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Calls for Abstracts and Submissions

The idea for a special issue called Joyce and the Non-Human, in the James Joyce Quarterly, began with a panel for the Toronto Joyce Symposium on “Our Funnaminal World,” which later turned into the theme for this year’s Zurich James Joyce Workshop (“Joycean Animals”). The topic came about as a result of our growing interest in animal studies and the nonhuman, specifically with reference to an increasingly technologically driven society. This theoretical context is one that intersects nicely with other theories — ecocriticism, Marxism, queer studies, gender studies, technology studies, postcolonialism, posthumanism, psychoanalysis, deconstruction — but it also transcends these frameworks, in that it is specifically relevant to 21st-century issues. The lens of the nonhuman provides new insights into well-trodden pastures such as Bloom’s cat, Garryowen, and cattle, in addition to bestiality, animality, and the beastly. We anticipate the special issue consolidating and building on recent work in Joyce Studies, including Brazeau’s and Gladwin’s Eco-Joyce: The Environmental Imagination of James Joyce (2014), Lacivita’sThe Ecology of Finnegans Wake (2015), and the special issue of the JJQ on Joyce and Physiology (2009); in addition to recent developments in literary theory, such as, Grusin’s The Nonhuman Turn (2015), and the works of Deleuze, Derrida, Haraway, Bennett, and Hayles (to name a few). We believe the ‘nonhuman turn’ is an especially appropriate methodology for the Joyce community (linking as it does animal studies, the posthuman and ecocriticism), allowing us to examine some neglected and unique aspects of Joyce’s oeuvre. The nonhuman turn provides a framework in which his interests in the potential sentience of rivers, machinery, and insects might speak to each other. In furtherance of the increased importance of animal studies and the nonhuman turn, this issue seeks to place Joyce’s works alongside these developments in a conceptualization that prioritizes both aspects of this theoretical paradigm. We welcome papers related to all aspects of animals and animality — from fleas to behemoth; worms to gulls; beast to beastly — across the range of Joyce’s works. We particularly encourage papers that position animal studies/the nonhuman alongside ecocriticism, Marxism, queer studies, gender studies, technology studies, postcolonialism, posthumanism, psychoanalysis, or deconstruction. Please send bios and abstracts of no more than 300 words to Katherine Ebury (k.ebury@sheffield.ac.uk) and Michelle Witen (michelle.witen@unibas.ch) by June 30.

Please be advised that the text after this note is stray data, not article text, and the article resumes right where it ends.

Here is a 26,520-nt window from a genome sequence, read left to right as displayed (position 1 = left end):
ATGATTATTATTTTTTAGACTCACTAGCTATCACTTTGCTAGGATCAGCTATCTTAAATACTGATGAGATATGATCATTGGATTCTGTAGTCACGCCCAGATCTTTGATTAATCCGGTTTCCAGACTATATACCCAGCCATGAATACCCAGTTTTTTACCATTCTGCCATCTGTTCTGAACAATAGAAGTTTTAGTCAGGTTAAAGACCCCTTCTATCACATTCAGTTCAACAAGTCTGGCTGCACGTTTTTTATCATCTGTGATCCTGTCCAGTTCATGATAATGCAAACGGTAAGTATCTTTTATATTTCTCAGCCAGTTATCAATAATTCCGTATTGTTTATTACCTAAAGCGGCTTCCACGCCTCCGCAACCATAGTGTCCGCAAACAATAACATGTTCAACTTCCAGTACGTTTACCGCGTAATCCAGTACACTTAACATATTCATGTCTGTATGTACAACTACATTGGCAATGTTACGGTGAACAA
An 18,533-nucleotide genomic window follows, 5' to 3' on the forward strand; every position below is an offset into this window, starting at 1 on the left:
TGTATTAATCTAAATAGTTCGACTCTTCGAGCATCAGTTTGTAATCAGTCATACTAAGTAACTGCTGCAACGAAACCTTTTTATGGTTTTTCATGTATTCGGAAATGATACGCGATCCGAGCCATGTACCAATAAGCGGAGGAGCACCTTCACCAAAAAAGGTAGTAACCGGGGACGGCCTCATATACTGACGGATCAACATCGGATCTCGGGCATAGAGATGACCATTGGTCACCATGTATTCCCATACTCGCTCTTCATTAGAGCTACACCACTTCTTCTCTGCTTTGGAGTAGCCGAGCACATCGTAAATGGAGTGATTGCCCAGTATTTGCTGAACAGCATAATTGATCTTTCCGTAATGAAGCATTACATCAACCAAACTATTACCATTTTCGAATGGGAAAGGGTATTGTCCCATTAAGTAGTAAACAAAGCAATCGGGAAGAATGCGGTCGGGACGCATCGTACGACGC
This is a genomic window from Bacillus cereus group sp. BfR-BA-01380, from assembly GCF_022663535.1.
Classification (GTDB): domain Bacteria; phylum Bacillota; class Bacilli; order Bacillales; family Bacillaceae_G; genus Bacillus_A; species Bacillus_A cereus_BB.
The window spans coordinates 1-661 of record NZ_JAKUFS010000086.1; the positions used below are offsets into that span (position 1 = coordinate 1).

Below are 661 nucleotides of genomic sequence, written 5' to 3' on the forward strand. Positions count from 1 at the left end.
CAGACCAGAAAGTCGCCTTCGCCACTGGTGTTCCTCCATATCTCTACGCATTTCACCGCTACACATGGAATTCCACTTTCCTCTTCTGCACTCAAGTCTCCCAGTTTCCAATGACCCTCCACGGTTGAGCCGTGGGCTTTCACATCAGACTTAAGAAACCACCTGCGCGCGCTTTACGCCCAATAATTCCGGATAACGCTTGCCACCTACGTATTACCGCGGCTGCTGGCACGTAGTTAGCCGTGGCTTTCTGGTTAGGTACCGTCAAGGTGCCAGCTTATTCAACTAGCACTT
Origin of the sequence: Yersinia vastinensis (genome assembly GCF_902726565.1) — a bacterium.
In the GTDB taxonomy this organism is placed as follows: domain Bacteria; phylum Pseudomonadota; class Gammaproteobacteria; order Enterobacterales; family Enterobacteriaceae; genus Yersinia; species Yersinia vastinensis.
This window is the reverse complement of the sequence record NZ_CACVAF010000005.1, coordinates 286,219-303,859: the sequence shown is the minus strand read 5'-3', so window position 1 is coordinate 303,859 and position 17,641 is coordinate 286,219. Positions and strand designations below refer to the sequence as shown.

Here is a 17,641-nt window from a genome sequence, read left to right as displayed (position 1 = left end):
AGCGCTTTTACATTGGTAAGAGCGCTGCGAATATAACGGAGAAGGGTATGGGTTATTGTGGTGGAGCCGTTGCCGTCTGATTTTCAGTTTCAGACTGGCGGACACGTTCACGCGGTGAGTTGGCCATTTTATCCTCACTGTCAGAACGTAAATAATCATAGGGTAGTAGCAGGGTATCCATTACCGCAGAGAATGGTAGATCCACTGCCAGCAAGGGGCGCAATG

The field of human-animal interactions and the exploration of new ways in which animals can facilitate physical, social, and psychological well-being are growing rapidly. Much of the research, however, has been applied in nature – focusing on assessing a specific issue or testing the effectiveness of interventions. In contrast, far less research has evaluated the basic psychological processes that underlie human-animal interactions. This work is critical in helping inform existing interventions and creating the foundation for the development of novel treatments. Thus, the aim of this special issue on Basic Social and Personality Psychology Research on Human-Animal Interactions, in the Human-Animal Interaction Bulletin, is to promote and advance research regarding the psychological roots of human-animal interactions from social and personality perspectives. Papers for this special issue may include (but are not limited to) one or more of the following topics: fundamental relationship processes underlying the human-animal relationship; social cognition and perception related to animals; animal stereotyping and discrimination; understanding the role animals play within the self-concept; attitude formation and attitude change in animal preferences; and contagion of emotions between humans and animals. All submissions focusing on basic research and processes underlying human-animal relations from a social and personality psychology perspective (experimental, correlational) will be considered for this the special issue. Although all types of HAIB submissions will be consider for the special issue (see Author Information), preference will be given for empirical and descriptive investigations. Manuscripts should not exceed 8000 words and should conform to the sixth edition of the APA style manual. Manuscripts should be submitted using the regular HAIB online system, specifying that the submission is for the special issue on basic research on social and personality psychology in human-animal interactions. Papers should be submitted by November 30 2018 with reviews to be completed by June 2019.  Please direct any inquiries (e.g., suitability, format, scope, etc.) about this Special Issue to the guest editors: Anthony Coy (coya@usf.edu) and Christopher Holden (holdencj@appstate.edu).